A year ago today, my family was featured in a Motherboard Vice article called “Meet the ‘Bitcoin Family.’” Since that time, my two sons have learned a whole lot more about Bitcoin and are fascinated by their father’s work as a cryptocurrency journalist.
Learning About The Tools of Liberty at a Very Young Age
My son Joshua is now seven, and Franklin is three, and we often discuss the Bitcoin industry that surrounds my life. As a journalist and graphic artist, our family has lived off the Bitcoin economy for close to two years now.
I wrote about our lifestyle a year ago and received a lot of positive commentary and attention on how I raised my children. I also got some negative comments that I was “indoctrinating” my sons. However, this is entirely inaccurate, they have always been interested in their father’s occupation no matter where I worked.
Since I first introduced my children to the world in a written piece about encompassing Bitcoin into family our life, my boys have grown to love what I do. Now, they are both even more interested in cryptocurrency, and talking about Bitcoin is a regular occurrence. My oldest son, Joshua, has sent payments with me, took part in my recent Ledger Wallet review, and my son Franklin wants us to be bitcoins for Halloween.
Joshua has probably taken in the most information about the decentralized digital currency. He knows a lot more than most kids I know when it comes to this amazing technology. For instance, he knows that there is no government behind Bitcoin, no corporation, and most importantly to him, no boss.
However, Franklin has asked if I happened to be the boss of Bitcoin, because it is incorporated into my everyday lifestyle. One day he asked me, “Dad, are you the boss of Bitcoin?” to which I replied, “No, Franklin, there is no boss of Bitcoin.” He didn’t seem to like that answer and stated:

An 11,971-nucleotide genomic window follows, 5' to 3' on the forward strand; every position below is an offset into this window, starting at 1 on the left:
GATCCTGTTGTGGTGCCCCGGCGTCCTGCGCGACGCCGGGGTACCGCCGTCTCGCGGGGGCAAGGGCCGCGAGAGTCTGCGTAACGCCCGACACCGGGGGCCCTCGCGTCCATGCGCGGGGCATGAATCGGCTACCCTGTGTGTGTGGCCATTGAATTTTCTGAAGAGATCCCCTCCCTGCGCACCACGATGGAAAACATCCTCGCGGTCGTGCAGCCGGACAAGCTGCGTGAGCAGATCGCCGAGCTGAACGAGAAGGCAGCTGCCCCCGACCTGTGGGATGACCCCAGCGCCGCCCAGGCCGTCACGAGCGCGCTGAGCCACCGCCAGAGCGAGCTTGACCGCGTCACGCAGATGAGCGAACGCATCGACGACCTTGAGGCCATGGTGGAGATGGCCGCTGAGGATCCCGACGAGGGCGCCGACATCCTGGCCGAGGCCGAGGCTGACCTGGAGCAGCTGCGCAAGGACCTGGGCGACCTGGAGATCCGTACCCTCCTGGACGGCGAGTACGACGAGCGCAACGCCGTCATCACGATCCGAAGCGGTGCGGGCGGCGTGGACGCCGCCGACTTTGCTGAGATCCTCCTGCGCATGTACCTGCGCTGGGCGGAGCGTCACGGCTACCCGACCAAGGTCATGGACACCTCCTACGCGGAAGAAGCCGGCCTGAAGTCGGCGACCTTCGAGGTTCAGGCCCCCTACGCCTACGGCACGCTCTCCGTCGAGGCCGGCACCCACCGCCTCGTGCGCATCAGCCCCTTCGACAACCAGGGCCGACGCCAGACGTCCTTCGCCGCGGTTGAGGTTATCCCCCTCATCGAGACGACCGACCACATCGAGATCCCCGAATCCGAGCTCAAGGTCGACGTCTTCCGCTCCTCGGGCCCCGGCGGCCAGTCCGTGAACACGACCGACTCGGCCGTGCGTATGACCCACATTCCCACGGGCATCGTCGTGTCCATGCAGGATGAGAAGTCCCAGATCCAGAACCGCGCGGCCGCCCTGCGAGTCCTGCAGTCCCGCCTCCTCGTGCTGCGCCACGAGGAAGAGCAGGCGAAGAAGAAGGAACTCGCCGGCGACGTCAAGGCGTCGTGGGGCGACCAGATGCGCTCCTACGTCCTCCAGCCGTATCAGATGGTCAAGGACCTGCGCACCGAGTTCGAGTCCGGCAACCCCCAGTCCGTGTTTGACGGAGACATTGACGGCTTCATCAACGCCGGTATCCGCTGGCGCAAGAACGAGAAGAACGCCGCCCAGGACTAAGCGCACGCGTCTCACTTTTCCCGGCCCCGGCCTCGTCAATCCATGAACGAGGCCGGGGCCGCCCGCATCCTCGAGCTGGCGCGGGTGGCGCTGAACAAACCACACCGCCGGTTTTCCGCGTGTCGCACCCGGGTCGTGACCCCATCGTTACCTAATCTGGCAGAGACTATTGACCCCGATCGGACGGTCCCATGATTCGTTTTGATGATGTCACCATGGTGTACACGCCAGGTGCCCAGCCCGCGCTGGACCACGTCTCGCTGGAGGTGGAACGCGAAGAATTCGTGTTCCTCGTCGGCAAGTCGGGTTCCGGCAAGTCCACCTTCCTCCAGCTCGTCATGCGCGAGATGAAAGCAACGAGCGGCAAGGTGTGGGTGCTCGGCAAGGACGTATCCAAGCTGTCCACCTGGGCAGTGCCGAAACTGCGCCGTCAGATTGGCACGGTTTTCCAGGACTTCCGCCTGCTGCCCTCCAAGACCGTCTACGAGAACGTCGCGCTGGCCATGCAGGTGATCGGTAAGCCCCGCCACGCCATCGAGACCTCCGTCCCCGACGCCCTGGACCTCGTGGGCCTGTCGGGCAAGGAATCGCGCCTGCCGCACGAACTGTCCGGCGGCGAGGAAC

Dad, I wish you were the boss of Bitcoin
Education and Fun for the Whole Family
We have a lot of fun when talking about cryptocurrencies, and we have colored many pictures featuring bitcoins. Often times, my children laugh at the fact that when Dad colors with crayons, he often draws a big orange Bitcoin symbol somewhere in the drawing. A few weeks ago we were coloring My Little Pony characters and put “cutie marks” on the ponies’ behinds. Of course, mine had a Bitcoin symbol on the pony, and we named her “Bitcoin Betty” — she was basically a different version of AppleJack.
When it comes to learning about Bitcoin, Joshua always has a lot of questions, and remembers quite a bit of the details surrounding the digital currency. We talk about candlestick charts and what the red and green candlesticks mean. We talk about cold storage, as I have Ledger, Trezor, and OpenDime wallets laying about at my computer station. He knows these devices hold bitcoin and keep them preserved offline. Joshua also knows the difference between these devices and some of the other wallets I use, such as the one on my phone. He knows that Dad gets paid in bitcoin, and this is what pays the bills, provides our family with food, and buys him toys or Pokemon cards.
To the Negative Skeptics
Obviously, I don’t care too much what people think about our children learning the basics of Bitcoin. They have learned quite a bit over the years, always inspired by their own curiosity towards their father’s occupation. They are learning math, scarcity, decentralization, peer-to-peer networks, and open source code. Recently, Joshua, who loves computers, has been trying out MIT’s Scratch Program, and he enjoys the educational games that subliminally teach basic programming skills.
After our family got featured on Motherboard, I was a little dismayed by the lack of understanding and acceptance towards what we were doing. I’ve since learned to shrug it off, as I know my children are getting an educational advantage concerning emerging technologies.
One commenter on Reddit at the time the article was released said he was into Bitcoin but never spoke about cryptocurrency in front of his kid.
And yes, my article was submitted to the r/buttcoin forum, where they had a field day with it. However, our family got a significant amount of positive commentary and support as well. I believe the negative form of ignorance is quite ridiculous, and I want my children to know about everything their father does — whether it’s learning about fishing or putting bitcoins in cold storage.
I will never regret the education I am giving my sons when it comes to Bitcoin. They are learning about economics, sound money and technology earlier than most people. In time, my children will be the leaders of a new age and embrace the paradigm shift when it comes to individualism and money. They are already on the path towards this future.
What do you think about children learning about Bitcoin? Let me know in the comments below. I’d love to hear about your experiences with your kids and cryptocurrencies.
Images courtesy of Jamie Redman, and Motherboard.